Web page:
Sam Adonis described himself this way during a recent interview: “I always consider myself the most interesting wrestler you’ve never heard of.”

That may be debatable, as Adonis has made it a point that everyone takes notice of the gringo who’s headlined lucha libre shows in Mexico. It isn’t even his first interview.

But “El Rudo De Las Chicas” had lots to talk about when we recently caught up with him.

“We’re just getting ready to get into the TripleMania season,” he said, “which is our stadium series of three major events: Tijuana, Monterey, and Mexico City.  It runs from April 27th until August 13th, and that’s the meat and potatoes of our calendar year.  The August TripleMania in Mexico City is our equivalent of [WWE’s] WrestleMania.”

Of course, this interview is running after the first Lucha Libre AAA Worldwide (AAA) TripleMania show, which was April 27 in Monterrey. In the semi-final, it was Team United States (Sam Adonis, Q. T. Marshall, Parker Boudreaux, and Satnam Singh) managed by Jeff Jarrett beating Team Mexico (Laredo Kid, Octagón Jr. and Los Psycho Circus [Psycho Clown and Murder Clown]) by pinfall.

Adonis has been front and center of the promotion, even getting involved in a heated feud with the technico Psycho Clown. “I think it’s been acknowledged that I am the principal menace of AAA,” he said. “So now I’ve been dipping my toes into a bunch of different waters, including the legends like Vampiro, Cibernetico; guys that are the established long-term Mexican legends.” (Vampiro is currently on a retirement tour.)

“Being involved with them is great on so many levels because as a professional, I can learn from the best,” Adonis continued. “Just being seen in the same light as them, there’s a certain amount of rub off [or] attention you get, and for some of the fans that might not be modern wrestling fans, when they see Cibernetico in the ring with Sam Adonis, it’s gonna make them remember who I am.”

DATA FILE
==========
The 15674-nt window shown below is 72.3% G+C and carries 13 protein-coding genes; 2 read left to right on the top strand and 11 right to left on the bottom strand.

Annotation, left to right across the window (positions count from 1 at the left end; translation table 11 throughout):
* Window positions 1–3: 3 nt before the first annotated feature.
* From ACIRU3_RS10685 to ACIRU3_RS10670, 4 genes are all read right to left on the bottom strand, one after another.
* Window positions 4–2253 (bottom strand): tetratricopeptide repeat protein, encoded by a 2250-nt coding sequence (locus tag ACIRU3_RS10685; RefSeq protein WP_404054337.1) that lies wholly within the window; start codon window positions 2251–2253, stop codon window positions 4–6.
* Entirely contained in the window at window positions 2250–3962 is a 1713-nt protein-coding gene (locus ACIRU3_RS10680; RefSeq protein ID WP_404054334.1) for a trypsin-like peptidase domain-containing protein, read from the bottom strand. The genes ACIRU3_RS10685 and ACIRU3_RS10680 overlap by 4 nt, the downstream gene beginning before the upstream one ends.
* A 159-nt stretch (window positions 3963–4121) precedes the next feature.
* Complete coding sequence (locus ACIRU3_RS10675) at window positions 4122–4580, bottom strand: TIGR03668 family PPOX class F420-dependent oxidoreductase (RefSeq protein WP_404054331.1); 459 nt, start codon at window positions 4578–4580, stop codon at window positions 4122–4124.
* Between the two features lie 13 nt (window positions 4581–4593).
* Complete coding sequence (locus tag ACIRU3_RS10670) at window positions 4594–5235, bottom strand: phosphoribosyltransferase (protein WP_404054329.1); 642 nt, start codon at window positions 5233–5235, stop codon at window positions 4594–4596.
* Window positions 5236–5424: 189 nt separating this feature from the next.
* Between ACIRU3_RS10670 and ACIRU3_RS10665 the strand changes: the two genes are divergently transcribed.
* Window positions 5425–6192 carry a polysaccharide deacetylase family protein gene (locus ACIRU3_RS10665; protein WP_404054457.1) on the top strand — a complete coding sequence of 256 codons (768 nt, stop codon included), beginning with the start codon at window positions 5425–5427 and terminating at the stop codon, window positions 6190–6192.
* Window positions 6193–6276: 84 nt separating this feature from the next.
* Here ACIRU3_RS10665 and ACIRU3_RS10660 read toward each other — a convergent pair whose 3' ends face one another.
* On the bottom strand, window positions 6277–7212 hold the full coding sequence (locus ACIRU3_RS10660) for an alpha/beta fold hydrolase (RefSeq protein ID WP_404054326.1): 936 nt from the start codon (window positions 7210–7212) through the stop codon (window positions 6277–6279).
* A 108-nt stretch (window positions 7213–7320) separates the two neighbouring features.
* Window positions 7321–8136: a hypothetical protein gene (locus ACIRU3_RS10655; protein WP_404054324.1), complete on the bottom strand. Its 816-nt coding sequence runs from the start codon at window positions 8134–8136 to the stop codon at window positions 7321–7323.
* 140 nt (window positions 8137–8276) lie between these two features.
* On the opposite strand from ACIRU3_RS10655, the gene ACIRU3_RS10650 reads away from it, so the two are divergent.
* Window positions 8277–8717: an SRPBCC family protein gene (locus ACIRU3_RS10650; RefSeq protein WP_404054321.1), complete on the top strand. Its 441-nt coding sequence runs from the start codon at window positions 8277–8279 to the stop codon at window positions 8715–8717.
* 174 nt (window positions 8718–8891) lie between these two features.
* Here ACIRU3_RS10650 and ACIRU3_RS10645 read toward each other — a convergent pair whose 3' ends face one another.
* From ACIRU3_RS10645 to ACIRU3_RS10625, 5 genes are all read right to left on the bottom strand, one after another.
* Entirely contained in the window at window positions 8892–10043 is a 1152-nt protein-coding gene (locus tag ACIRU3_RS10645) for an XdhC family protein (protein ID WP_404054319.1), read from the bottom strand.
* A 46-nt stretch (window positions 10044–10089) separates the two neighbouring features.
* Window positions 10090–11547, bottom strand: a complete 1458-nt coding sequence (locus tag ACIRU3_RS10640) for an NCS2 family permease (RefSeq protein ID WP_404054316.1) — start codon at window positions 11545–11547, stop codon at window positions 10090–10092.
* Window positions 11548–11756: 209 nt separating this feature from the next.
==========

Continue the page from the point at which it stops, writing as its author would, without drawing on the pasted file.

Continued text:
Adonis has been one of the dominant heels, or rudos, in Mexico for all these years.  Yet there are times if you follow his social media that he is seen posing for the Mexican fans and embracing them. That would fly in the face of what it means to be a hated heel.

“A lot of people have only seen my work in Mexico on a surface level, and you know, the funny thing about being a pro-American antagonist is I’m not really anti-Mexico. I think that’s what people assume; that it’s the foreign menace that [is like] The Iron Sheik type deal where I’m trying to take over the country and that’s not necessarily what the angle is,” explained Adonis.

“I just lean into the American stereotypes and I’m so overtly obnoxious and just all about the United States saying, ‘Hey, I’m from the best country in the world. Look at me!’ … I’m loud and annoying in a way that it irks people. That’s where the heat comes from. That’s what people get mad about. But at the same time, I truly do love Mexico. I love my time there. I love the people I’ve met there. So, it’s very easy for me to go ahead and fraternize with the fans.

“I think at this point, after seven years, I think I’ve become a fixture of lucha Libre,” Adonis concluded. “Even in my time with CMLL prior to AAA, I was working at the top of the card with some of the biggest stars. So, a lot of these guys end up realizing that it’s not a fluke; it’s not a flash in the pan. I cut my teeth in Mexico and now there is that respect level.”